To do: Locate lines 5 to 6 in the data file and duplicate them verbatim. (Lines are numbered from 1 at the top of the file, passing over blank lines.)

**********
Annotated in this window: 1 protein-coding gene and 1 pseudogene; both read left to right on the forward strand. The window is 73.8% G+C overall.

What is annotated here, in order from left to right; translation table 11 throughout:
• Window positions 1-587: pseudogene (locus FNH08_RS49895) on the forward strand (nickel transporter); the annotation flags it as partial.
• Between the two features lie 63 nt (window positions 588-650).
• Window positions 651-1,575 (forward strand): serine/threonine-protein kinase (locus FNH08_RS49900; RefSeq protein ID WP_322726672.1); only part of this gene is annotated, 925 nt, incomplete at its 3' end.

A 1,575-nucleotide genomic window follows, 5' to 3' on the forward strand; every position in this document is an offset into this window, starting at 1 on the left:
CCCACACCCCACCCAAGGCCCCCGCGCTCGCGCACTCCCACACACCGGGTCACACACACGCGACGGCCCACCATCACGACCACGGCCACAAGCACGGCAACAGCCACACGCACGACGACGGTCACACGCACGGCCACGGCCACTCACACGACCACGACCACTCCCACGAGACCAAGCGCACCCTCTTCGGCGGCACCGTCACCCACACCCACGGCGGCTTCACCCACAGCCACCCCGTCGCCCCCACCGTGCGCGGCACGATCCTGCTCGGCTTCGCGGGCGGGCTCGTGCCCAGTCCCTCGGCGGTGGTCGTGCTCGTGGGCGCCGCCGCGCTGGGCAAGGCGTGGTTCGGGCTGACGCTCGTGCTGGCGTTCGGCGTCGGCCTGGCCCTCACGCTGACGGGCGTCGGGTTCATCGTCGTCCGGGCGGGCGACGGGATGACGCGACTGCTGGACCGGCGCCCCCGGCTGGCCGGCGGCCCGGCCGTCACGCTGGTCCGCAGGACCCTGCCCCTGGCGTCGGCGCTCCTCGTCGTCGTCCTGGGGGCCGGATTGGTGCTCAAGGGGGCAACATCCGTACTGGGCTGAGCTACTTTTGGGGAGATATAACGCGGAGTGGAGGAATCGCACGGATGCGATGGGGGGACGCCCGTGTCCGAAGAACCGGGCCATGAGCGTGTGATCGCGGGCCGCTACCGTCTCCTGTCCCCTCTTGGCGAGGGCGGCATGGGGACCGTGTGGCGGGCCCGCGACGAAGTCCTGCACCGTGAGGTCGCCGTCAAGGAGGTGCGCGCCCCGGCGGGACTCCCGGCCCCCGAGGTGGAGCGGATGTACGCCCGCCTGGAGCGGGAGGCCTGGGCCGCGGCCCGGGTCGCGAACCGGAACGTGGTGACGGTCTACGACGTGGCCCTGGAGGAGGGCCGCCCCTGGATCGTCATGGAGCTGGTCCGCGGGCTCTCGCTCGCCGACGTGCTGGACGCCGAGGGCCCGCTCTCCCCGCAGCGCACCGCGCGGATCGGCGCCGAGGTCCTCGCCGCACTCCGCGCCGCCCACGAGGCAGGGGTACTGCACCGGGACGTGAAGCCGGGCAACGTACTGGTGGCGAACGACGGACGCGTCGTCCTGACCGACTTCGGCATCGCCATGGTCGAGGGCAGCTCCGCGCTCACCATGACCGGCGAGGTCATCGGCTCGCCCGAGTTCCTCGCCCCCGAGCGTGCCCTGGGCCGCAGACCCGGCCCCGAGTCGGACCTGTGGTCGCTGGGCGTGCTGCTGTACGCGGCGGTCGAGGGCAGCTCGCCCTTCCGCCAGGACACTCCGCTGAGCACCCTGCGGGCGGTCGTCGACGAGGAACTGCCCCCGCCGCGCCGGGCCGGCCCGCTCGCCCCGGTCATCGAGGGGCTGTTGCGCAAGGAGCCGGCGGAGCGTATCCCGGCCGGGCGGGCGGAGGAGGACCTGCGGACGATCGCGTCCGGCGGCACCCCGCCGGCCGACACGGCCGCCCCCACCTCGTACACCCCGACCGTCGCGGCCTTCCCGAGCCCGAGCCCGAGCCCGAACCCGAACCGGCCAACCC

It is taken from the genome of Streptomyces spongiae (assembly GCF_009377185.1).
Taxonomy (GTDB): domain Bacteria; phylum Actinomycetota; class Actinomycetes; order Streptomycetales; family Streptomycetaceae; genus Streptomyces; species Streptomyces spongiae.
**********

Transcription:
• Window positions 651-1,575 (forward strand): serine/threonine-protein kinase (locus FNH08_RS49900; RefSeq protein ID WP_322726672.1); only part of this gene is annotated, 925 nt, incomplete at its 3' end.

A 1,575-nucleotide genomic window follows, 5' to 3' on the forward strand; every position in this document is an offset into this window, starting at 1 on the left: